Accelovance is a clinical services company with a proven approach to accelerating clinical development by delivering optimal results through greater control and productivity.  The Rockville, Md.-based company tailors its offerings of full CRO services, wholly owned clinical sites, patient recruitment and a clinical call center for a customized clinical solution.

NutraGenetics is a science-based developer of nutritional supplements, functional foods and nutraceuticals. NutraGenetics, based in Redondo Beach, Calif., also provides business consulting services in the healthcare field relating to new product development, product distribution, logistics and supply chain solutions.

NutrIQ of Alexandria, Va. is a consulting firm that works with suppliers and manufacturers of dietary supplements, conventional foods, functional foods and other over-the-counter products.  The company specializes in nutrition marketing, communications, scientific, technical and regulatory services.

New York-based Sawaya Segalas provides investment banking services to brand-based businesses in the consumer industry.

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Study: Ginger reduces nausea associated with chemotherapy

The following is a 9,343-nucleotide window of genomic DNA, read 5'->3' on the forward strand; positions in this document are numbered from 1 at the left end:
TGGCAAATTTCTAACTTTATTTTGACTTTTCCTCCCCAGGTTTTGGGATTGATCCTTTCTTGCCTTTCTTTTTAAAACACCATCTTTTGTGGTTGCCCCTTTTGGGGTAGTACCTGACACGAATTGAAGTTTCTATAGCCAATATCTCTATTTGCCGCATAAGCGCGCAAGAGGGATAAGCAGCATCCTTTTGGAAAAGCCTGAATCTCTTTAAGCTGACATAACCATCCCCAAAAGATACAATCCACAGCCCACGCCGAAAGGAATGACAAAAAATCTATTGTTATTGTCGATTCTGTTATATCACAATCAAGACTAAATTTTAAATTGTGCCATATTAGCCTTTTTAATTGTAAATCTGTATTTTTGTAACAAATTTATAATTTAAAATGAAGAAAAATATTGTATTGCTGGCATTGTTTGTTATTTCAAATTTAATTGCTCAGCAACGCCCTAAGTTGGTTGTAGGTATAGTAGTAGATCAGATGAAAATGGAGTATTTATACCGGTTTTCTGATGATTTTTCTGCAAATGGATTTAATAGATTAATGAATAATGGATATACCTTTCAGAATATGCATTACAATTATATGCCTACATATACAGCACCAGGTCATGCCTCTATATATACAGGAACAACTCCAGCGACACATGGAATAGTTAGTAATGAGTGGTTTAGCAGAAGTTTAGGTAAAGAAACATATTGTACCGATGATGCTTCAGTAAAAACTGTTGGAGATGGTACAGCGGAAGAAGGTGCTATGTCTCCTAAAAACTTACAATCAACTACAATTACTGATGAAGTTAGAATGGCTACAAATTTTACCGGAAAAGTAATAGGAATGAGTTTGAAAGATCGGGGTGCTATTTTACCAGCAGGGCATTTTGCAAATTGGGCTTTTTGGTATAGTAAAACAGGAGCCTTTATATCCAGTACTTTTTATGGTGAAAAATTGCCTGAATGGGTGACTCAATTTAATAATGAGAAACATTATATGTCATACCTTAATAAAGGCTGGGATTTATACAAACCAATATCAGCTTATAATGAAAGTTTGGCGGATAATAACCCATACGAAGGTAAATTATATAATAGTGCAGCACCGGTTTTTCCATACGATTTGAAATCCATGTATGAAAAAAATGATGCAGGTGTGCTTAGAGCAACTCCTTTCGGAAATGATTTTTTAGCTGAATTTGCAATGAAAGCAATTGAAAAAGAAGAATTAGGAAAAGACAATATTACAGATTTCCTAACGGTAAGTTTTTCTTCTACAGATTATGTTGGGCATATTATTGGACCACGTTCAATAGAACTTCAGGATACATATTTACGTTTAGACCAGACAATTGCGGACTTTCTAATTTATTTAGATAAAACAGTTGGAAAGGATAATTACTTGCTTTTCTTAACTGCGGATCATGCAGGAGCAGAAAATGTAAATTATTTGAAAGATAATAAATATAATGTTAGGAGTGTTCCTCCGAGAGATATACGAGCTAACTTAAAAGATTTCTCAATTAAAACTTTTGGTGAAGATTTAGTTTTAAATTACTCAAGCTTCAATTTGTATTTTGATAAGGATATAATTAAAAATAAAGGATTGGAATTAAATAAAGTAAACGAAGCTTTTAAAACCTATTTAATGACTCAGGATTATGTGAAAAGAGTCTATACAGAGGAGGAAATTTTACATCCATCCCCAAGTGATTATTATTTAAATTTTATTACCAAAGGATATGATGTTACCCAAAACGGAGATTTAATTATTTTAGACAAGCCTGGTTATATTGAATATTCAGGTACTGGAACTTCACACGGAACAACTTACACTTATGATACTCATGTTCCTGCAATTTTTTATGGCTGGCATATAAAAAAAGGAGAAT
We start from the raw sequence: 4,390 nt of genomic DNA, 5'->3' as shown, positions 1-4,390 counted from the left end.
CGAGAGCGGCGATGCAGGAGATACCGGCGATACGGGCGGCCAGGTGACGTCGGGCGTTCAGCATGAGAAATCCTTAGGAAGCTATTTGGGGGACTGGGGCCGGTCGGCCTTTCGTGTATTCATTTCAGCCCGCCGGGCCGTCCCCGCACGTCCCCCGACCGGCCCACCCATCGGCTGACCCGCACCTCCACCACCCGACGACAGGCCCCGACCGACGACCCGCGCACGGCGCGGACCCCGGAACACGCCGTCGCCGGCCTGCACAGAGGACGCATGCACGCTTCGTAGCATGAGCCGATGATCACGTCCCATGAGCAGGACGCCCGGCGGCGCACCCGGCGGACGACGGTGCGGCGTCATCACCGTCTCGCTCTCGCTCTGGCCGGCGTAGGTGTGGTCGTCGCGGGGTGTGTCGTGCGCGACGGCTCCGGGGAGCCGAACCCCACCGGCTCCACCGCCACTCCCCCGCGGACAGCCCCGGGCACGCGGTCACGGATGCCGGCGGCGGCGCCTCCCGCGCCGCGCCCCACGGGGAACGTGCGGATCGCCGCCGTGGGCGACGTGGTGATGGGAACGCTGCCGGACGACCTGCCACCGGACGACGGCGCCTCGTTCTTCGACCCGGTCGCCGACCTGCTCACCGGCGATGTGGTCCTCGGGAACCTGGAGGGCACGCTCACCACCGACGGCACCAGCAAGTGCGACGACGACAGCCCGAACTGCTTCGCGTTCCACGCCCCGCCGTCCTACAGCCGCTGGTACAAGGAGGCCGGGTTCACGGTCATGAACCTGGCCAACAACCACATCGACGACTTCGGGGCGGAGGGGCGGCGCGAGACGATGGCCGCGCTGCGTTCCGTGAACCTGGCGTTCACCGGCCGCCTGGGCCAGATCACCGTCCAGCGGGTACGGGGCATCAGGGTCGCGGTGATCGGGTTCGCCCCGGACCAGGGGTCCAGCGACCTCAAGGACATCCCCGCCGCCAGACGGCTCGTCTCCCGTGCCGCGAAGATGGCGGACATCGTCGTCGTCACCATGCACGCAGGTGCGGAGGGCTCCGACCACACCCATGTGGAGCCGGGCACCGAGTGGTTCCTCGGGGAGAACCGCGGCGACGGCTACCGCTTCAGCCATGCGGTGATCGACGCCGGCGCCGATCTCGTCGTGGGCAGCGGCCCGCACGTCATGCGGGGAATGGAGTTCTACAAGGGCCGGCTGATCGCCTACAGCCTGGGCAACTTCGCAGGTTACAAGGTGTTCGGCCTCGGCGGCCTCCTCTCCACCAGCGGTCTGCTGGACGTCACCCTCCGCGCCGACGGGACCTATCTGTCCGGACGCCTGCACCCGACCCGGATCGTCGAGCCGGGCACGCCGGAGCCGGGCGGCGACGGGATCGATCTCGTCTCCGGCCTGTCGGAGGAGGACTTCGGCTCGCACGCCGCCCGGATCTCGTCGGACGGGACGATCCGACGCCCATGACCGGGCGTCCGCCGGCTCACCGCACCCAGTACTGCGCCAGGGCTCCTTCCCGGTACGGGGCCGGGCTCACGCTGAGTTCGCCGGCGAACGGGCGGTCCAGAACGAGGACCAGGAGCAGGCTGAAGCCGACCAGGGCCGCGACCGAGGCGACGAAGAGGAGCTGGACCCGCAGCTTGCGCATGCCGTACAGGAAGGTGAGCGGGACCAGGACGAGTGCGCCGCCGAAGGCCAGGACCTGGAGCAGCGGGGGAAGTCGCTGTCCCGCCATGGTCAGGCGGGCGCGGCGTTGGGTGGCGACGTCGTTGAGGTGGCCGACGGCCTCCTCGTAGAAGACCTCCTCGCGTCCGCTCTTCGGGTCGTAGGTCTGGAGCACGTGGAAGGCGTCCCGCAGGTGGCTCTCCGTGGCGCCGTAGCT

BY Michael Johnsen

ROCHESTER, N.Y. People with cancer can reduce post-chemotherapy nausea by as much as 40% by using ginger supplements, along with standard antivomiting drugs, before undergoing treatment, according to scientists at the University of Rochester Medical Center.

About 70% of cancer patients who receive chemotherapy complain of nausea and vomiting.

“There are effective drugs to control vomiting, but the nausea is often worse because it lingers,” stated lead author Julie Ryan, assistant professor of dermatology and radiation oncology at Rochester’s James P. Wilmot Cancer Center. “Nausea is a major problem for people who undergo chemotherapy and it’s been a challenge for scientists and doctors to understand how to control it,” Ryan said.

The Phase II/III placebo-controlled, double-blind study included 644 cancer patients who would receive at least three chemotherapy treatments. They were divided into four arms that received placebos, 0.5 gram of ginger, 1 gram of ginger or 1.5 grams of ginger along with antiemetics (anti-vomiting drugs such as Zofran, Kytril, Novaban and Anzemet).

Patients took the ginger supplements three days prior to chemotherapy and three days following treatment. Patients reported nausea levels at various times of day during following their chemotherapy and those who took the lower doses had a 40% reduction.

Ginger is readily absorbed in the body and has long been considered a remedy for stomach aches. “By taking the ginger prior to chemotherapy treatment, the National Cancer Institute-funded study suggests its earlier absorption into the body may have anti-inflammatory properties,” Ryan said.

The research will be presented at the American Society of Clinical Oncology meeting in the Patient and Survivor Care Session on Saturday, May 30, in Orlando, Fla.